Learning to Identify Fossil Species

I think the most intimidating thing that happened to me when I started my Ph.D. work was being presented with drawers of fossil teeth and being instructed to identify them to species.

How do you even begin?

I still struggle with this, twenty years on. But now I have tools to get past the initial steep, seemingly insurmountable, learning curve.

Today, I have a bunch of fish scales. I don’t know what fish they come from, but I’d like to. I don’t know if you can even identify species from fish scales. But what I’ve got is a bunch of fish scales and I need to know more than just ‘fish.’

Let’s see. My main research focuses on mammals. Mammals don’t have scales. So it looks like I’m starting from scratch.

To make matters more challenging, when I started, I was in the field, separated by days from reference materials including the internet. But that’s OK. I can do without.

Step 1 – Group the fossils

Take a subset and come up with groups of similar-looking fossils. You might not know names and terms yet, but you can tell what’s similar and what’s not.

For my fish scales, I quickly came up with three groups: Gar, Toothed, and Pumpkin Seed.

I’d seen gar fish scales before. They’re little, black, and diamond-shaped. The black is because of the fossilization process as much as anything. There were lots of gar.

Typical Gar Scale
Typical Gar Scale

The pumpkin seed ones look a lot like seeds, maybe more like sunflower seeds, but they have a little keel at one end.

A 'pumpkin seed' scale
A ‘pumpkin seed’ scale

Toothed scales have a lot of surface texture that seems to focus into a toothed edge.

A 'toothed' scale
A ‘toothed’ scale

Step 2 – Hit the books.

Now that I had them grouped, I could think about what features might be important for distinguishing different species. Now it was time to develop the vocabulary.

First, I learned there are four different types of fish scale:

Placoid – found in sharks

Ganoid – found in gars, sturgeons, and bowfins. Often have peg-in-socket joints that connect each scale to the one in front of it.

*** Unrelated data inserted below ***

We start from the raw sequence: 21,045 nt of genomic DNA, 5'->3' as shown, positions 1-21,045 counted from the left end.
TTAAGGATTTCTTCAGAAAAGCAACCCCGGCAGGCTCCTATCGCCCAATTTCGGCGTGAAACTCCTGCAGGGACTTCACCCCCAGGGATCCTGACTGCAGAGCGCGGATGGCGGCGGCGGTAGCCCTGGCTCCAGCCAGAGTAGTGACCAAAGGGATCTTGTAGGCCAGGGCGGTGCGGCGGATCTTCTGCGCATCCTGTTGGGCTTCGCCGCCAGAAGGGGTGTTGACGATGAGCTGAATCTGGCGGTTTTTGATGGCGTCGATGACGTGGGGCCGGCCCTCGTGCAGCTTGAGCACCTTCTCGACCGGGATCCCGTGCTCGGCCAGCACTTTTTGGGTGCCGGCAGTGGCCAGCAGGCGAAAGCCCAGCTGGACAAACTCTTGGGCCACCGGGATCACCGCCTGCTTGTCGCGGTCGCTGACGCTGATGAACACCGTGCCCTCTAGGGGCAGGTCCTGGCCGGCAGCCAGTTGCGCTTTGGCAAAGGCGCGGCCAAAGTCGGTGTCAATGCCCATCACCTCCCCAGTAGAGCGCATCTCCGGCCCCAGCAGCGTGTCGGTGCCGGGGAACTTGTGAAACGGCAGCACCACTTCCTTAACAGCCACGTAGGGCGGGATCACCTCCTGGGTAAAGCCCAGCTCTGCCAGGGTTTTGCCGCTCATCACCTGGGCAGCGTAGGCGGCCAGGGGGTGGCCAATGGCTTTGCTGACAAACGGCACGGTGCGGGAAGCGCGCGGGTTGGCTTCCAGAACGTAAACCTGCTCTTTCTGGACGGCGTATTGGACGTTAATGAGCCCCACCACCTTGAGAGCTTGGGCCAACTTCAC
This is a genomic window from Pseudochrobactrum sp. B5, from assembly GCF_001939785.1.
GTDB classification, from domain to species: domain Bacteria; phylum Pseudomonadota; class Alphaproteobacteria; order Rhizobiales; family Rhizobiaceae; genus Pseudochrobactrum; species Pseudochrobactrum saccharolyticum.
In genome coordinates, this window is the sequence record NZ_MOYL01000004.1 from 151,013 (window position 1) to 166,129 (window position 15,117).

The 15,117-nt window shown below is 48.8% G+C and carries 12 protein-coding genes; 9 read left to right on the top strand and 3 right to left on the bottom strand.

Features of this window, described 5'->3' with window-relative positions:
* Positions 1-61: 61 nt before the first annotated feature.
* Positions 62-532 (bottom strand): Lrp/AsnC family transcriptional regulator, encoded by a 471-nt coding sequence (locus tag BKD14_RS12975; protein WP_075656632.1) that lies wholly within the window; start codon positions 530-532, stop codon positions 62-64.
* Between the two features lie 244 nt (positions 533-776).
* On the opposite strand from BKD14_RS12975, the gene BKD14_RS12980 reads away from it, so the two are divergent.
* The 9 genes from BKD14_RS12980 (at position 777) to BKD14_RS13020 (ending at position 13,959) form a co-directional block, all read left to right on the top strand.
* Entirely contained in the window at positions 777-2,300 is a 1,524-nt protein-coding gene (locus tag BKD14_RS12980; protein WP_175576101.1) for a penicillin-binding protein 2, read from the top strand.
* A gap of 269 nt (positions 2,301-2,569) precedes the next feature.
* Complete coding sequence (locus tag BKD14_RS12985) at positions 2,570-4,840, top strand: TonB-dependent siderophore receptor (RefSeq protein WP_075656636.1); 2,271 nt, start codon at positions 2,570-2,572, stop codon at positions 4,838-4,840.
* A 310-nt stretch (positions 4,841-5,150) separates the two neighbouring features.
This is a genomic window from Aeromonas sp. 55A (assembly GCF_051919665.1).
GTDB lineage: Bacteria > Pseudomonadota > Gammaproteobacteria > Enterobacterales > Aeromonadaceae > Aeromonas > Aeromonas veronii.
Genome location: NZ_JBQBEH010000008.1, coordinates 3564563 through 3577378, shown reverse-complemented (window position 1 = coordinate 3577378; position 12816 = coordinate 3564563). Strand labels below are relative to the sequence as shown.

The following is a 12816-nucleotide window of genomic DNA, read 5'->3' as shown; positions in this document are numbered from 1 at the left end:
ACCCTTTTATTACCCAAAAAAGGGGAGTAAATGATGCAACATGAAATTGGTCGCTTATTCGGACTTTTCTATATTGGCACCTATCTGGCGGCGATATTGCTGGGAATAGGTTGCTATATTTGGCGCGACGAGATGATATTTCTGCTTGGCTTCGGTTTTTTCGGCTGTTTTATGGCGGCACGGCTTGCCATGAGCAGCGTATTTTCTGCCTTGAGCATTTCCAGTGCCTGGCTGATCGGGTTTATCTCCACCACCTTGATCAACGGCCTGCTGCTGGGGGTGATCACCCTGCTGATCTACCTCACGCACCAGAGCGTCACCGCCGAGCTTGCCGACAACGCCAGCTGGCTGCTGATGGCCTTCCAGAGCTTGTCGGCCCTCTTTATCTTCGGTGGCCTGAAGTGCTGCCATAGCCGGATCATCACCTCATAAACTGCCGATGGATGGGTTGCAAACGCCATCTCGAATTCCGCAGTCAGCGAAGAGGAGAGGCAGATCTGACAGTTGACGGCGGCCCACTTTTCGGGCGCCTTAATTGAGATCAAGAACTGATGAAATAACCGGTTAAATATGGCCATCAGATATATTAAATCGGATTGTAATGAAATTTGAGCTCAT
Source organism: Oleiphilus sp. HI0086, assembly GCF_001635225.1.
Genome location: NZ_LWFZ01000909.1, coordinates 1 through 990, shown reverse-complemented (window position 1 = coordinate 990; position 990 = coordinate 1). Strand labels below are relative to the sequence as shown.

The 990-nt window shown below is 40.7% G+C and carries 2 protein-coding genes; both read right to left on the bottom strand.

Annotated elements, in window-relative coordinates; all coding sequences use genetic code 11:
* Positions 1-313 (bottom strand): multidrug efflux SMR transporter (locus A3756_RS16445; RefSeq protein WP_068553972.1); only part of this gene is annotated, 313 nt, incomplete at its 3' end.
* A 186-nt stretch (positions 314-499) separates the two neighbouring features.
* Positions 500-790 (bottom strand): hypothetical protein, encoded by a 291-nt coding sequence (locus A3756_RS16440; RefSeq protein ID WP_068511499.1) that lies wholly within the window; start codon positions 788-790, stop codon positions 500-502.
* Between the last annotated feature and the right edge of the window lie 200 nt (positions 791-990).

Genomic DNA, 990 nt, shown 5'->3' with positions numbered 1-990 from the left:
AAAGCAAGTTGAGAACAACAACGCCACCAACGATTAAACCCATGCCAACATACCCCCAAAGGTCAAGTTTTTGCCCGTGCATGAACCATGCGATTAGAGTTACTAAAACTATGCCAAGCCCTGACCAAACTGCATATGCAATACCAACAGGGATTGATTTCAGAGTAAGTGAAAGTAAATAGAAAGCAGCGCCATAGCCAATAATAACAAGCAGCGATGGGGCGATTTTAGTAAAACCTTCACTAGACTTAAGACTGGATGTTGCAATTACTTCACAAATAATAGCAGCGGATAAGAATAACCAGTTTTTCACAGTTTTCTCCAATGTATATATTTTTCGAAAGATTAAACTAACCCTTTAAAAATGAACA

Cycloid – a subdivision of leptoid scales with a smooth edge found in salmon and carp

Ctenoid – a subdivision of leptoid scales with a toothed edge, found in most other ray-finned fishes.

What did I learn from this? Well the obvious gar scales and the pumpkin seed scales are all ganoid scales. The ‘keel’ of the pumpkin seed is just the bottom of the scale, whereas the scales I already identified as gar show only the top surface.

What about the toothed scales? It seems like they may be ctenoid scales, but I need to do more research.

Step 3 – Find out what animals might have been in the area at that time.

More research, now into the technical literature. Usually, I already know something about a site before I start trying to do identifications. Most often, an approximate age is already known. There are also frequently localities of similar age that have been described elsewhere. I read about those fossils. I look at pictures.

The first paper I looked at had a photo of a scale that looked essentially identical to the ‘toothed’ scales. I dug in. This scale belongs to a member of the gar family.

So it appears that what I have are gar, gar, and gar. It’s possible I have more than one species of gar (or gar relative) but it seems that everything I have is gar.

I suppose also it could be gar, sturgeon, and bowfin. So, time for more research.

Step 4 – Focus the research down.

I have learned that bowfins were at least around during the time that the gars were living in the same area. We have some skeletal evidence for that. Sadly, none of the scales we have really look much like bowfin scales, so it’s probable that they’re still gar.

I’m not entirely satisfied with this result, so I’ll continue doing research. But you can see the basic process.

You start with what you can figure out without a lot of prior knowledge, and then jump into the technical literature.

For my dissertation research, when I had 2000 isolated mammal teeth to start with, I first separated them into piles of ‘complete’ versus ‘broken.’ Then I counted cusps and separated them into molars and not-molars, and also upper and lower. Then, with some guidance from the literature, I was able to divide the teeth into families, like plesiadapidae versus condylarthra.

It’s an iterative process. For my dissertation, I narrowed the 2000 teeth to 800 that I could identify, and I probably looked at each of those 800 teeth a dozen times before I was satisfied with the identifications. It took me two years. That’s about right.

For the fish scales, it took me about a day. It’s not as complex of a system as mammal teeth, and I only had three morphologies (and 30 specimens) to work with.

But the process was essentially the same: Examine what you’ve got. Learn what might have been there. Compare. And keep going until you’re convinced of your identifications.

No doubt other paleontologists have different approaches. How do you begin such a daunting task?

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